PIANH 2012 legislative wrap-up
After months of work, the 2011-12 legislative has come to a close. The House and Senate now must take final action on all remaining bills, and both bodies are hedging their bets by resurrecting key bills killed by the other side.
As for insurance-related legislation, a number of bills continue to receive attention. They are:
Insurance mandates. A major initiative to reform insurance mandates (H.B.309) includes: making insurance coverage for certified midwives optional; requiring utilization review for coverage for children’s early intervention therapy services, diagnosis and treatment of pervasive developmental disorder or autism, and hearing aids; clarifying the coverage for hearing aids; clarifying the group coverage for obesity and morbid obesity; and establishing a committee to study current New Hampshire insurance mandates. The bill passed the House with amendments and as of March 21, 2012, remained in the Senate Health and Human Services Committee.
Technical changes. S.B.221 makes technical changes to life, accident and health insurance. The bill was signed by Gov. John Lynch on May 29, 2012, as Chapter 99 of the Laws of 2012, and becomes effective July 28, 2012.
Exempt forms. H.B.1622 would exempt forms adopted by the insurance commissioner from rulemaking requirements. This bill was signed by Gov. John Lynch on May 29, 2012, as Chapter 93 of the Laws of 2012, and becomes effective July 28, 2012.
Limited liability companies. S.B.203 would revise laws governing limited liability companies. The bill amends the New Hampshire limited liability company act (originally enacted in 1993 and then significantly amended in 1997) to retain most of the provisions of the current act, but adds numerous important features to make it significantly more user-friendly for small businesses.
At the same time, the revised act fully preserves, and in fact increases, its usefulness for larger businesses. The new features include: a new overall structure that will make it substantially easier for LLC members and managers and their attorneys to find provisions relevant to their concerns;
This bill also contains a number of new provisions that will increase the flexibility of the act and enhance the ability of both small and large New Hampshire businesses to tailor their LLCs to meet members’ and managers’ needs and interests. These provisions include validating oral and implied operating agreements of LLCs that lack written agreements. This bill was signed by Gov. John Lynch on June 18, 2012, as Chapter 232 of the Laws of 2012. Sections 1-11 take effect Jan. 1, 2013, Section 14 on Dec. 1, 2012, and the remainder upon signature.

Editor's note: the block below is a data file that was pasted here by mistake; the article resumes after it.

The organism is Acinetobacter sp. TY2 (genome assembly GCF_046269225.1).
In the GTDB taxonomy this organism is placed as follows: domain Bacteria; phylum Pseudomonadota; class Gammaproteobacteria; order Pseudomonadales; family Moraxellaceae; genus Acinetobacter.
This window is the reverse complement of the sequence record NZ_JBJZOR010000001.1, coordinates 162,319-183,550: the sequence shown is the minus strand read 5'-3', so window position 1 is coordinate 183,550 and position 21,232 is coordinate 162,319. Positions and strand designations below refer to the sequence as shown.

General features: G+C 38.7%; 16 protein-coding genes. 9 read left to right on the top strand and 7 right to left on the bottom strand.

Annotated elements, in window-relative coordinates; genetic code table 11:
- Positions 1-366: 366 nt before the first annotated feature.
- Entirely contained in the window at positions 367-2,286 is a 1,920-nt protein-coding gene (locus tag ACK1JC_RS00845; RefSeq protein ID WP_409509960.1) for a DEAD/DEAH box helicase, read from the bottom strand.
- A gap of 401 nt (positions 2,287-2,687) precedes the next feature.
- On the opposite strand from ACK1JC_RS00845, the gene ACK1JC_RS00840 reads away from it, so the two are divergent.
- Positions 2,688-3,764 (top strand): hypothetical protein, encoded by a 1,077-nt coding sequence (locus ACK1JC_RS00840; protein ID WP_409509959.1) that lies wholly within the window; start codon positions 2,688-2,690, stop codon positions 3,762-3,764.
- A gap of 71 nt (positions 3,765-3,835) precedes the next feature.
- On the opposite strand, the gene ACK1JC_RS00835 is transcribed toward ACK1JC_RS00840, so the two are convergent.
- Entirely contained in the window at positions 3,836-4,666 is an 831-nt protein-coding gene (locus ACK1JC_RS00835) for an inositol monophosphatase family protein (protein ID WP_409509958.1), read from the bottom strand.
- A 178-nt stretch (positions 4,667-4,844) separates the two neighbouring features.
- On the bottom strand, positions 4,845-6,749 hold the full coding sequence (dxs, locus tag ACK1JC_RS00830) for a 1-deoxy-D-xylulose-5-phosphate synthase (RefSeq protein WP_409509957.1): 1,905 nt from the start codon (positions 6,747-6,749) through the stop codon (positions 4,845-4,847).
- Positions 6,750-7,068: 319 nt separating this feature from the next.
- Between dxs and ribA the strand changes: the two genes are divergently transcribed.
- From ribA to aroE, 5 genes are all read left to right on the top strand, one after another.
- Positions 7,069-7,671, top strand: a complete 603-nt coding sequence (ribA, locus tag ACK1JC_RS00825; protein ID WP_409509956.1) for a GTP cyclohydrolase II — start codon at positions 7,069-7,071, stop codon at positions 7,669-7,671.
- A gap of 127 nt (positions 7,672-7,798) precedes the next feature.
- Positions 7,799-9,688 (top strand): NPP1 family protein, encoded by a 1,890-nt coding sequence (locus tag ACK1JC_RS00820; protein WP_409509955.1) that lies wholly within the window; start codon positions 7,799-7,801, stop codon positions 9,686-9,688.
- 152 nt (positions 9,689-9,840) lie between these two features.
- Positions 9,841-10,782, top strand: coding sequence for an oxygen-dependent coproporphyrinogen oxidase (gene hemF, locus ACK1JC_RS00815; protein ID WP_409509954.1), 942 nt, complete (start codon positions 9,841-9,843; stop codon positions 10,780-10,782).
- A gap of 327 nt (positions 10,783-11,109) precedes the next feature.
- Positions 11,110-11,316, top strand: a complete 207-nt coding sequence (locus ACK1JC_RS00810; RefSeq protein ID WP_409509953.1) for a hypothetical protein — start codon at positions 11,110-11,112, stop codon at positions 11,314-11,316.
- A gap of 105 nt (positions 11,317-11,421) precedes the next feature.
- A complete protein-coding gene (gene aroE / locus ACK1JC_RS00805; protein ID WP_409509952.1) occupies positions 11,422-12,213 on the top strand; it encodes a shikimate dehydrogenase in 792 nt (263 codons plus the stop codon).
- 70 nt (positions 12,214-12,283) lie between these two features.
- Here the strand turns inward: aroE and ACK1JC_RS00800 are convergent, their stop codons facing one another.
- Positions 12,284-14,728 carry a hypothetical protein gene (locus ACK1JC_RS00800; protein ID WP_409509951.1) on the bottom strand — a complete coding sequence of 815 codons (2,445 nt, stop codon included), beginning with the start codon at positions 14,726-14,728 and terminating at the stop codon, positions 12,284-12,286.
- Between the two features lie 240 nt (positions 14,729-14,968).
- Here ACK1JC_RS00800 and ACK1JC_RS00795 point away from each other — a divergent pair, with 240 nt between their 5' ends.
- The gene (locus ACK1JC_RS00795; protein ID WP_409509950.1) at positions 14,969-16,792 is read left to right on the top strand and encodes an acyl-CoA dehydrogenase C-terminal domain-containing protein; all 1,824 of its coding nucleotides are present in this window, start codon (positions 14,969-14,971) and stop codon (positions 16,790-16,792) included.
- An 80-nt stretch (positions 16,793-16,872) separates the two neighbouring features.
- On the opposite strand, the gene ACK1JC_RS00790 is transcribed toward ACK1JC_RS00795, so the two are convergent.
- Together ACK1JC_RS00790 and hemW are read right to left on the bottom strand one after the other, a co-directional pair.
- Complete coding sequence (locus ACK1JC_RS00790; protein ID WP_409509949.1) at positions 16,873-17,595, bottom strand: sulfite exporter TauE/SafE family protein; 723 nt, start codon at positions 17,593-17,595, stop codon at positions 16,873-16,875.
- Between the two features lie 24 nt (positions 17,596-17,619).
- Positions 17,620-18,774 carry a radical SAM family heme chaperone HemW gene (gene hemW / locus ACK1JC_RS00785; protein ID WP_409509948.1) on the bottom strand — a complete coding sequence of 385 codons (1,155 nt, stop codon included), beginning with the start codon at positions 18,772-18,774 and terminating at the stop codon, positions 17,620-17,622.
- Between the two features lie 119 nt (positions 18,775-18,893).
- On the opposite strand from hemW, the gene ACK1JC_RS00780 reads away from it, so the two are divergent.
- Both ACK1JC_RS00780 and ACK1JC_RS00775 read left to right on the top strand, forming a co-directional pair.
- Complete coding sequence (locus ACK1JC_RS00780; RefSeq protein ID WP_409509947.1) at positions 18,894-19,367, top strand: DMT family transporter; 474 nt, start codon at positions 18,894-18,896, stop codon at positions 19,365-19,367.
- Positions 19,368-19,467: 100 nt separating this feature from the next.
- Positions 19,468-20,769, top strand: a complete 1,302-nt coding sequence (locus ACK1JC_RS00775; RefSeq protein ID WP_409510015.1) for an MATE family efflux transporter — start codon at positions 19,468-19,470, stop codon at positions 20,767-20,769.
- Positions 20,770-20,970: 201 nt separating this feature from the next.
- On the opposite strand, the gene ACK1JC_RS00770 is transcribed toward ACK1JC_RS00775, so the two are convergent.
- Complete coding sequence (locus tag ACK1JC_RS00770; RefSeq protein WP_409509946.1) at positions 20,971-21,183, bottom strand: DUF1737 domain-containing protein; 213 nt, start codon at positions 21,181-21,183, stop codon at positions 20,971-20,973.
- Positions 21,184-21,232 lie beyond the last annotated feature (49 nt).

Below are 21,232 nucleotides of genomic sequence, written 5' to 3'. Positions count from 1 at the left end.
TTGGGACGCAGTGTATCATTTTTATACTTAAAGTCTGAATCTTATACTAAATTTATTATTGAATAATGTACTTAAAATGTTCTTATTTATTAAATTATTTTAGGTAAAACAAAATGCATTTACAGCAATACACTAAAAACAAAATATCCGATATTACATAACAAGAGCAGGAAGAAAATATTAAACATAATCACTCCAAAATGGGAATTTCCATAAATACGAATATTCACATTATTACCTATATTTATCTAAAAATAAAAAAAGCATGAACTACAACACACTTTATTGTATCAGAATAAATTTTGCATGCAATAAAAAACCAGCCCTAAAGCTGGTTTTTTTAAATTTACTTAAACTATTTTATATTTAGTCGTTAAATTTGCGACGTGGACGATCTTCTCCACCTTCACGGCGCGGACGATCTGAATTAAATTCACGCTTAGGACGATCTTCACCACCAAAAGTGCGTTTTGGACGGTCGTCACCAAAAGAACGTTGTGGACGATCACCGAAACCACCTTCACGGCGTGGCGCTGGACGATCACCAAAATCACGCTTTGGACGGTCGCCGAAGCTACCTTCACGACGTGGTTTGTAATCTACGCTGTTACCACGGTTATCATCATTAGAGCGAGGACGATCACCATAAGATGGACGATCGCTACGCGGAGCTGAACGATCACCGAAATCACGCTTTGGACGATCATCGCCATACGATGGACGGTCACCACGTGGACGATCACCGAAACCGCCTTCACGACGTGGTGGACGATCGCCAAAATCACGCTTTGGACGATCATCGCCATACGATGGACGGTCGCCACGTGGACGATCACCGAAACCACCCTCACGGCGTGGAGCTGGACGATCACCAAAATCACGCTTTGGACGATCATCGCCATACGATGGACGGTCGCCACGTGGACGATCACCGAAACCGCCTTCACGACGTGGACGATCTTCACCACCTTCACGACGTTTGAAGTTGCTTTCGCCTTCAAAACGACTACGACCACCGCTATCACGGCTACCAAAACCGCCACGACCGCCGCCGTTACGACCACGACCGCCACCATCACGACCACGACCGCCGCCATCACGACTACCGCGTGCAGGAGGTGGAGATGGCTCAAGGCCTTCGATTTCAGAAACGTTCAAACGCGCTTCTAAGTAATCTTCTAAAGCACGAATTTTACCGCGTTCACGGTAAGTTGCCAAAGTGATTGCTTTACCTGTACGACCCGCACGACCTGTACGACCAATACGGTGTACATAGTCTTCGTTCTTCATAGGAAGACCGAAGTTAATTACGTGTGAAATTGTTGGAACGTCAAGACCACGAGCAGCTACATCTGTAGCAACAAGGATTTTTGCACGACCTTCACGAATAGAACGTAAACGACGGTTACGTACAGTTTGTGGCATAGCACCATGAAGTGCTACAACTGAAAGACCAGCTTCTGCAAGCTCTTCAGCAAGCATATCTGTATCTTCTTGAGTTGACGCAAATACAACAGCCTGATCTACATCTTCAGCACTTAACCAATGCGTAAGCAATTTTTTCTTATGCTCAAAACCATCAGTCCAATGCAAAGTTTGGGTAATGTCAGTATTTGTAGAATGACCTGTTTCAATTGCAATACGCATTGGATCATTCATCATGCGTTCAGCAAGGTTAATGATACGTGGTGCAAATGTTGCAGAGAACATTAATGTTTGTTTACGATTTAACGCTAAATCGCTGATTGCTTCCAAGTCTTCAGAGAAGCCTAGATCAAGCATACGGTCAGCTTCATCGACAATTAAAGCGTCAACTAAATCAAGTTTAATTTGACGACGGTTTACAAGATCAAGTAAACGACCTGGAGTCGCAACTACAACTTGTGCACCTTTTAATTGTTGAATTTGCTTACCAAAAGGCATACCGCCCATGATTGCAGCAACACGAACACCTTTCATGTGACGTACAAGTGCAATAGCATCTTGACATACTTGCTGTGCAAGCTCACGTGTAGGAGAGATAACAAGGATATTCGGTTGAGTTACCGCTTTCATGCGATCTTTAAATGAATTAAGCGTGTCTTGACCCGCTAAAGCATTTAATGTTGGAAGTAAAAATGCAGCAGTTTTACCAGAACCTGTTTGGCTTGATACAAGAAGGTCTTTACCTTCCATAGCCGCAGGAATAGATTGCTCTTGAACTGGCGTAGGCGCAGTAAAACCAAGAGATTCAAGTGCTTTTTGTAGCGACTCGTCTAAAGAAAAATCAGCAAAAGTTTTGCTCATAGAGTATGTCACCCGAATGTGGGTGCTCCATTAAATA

Previously, contractors were required to meet all 12 criteria in a 12-prong test identified in the state’s workers’ compensation and unemployment compensation laws to be considered an independent contractor. The 12-point rules have been in effect since Jan. 1, 2008.
The bill was sought because classifying an individual as an independent contractor has been fraught with risk because misclassification by employers can lead to fines, workers’ compensation violations, unemployment compensation and tax fines. Complicating things further, no less than three New Hampshire agencies (the Department of Labor, Commission for Human Rights and Employment Security) use different tests to determine an individual’s employment status. The selection of the appropriate test depends on the purpose for the determination and on which administrative agency the matter is pending.
The bill would amend multiple sections of law to establish that if the person holds himself or herself out to be in business for himself or herself or is registered with the state as a business and the person has continuing or recurring business liabilities or obligations, he or she shall be considered an independent contractor. The bill was signed by Gov. John Lynch on June 7, 2012, as Chapter 139 of the Laws of 2012, and becomes effective Aug. 6, 2012. 4/13
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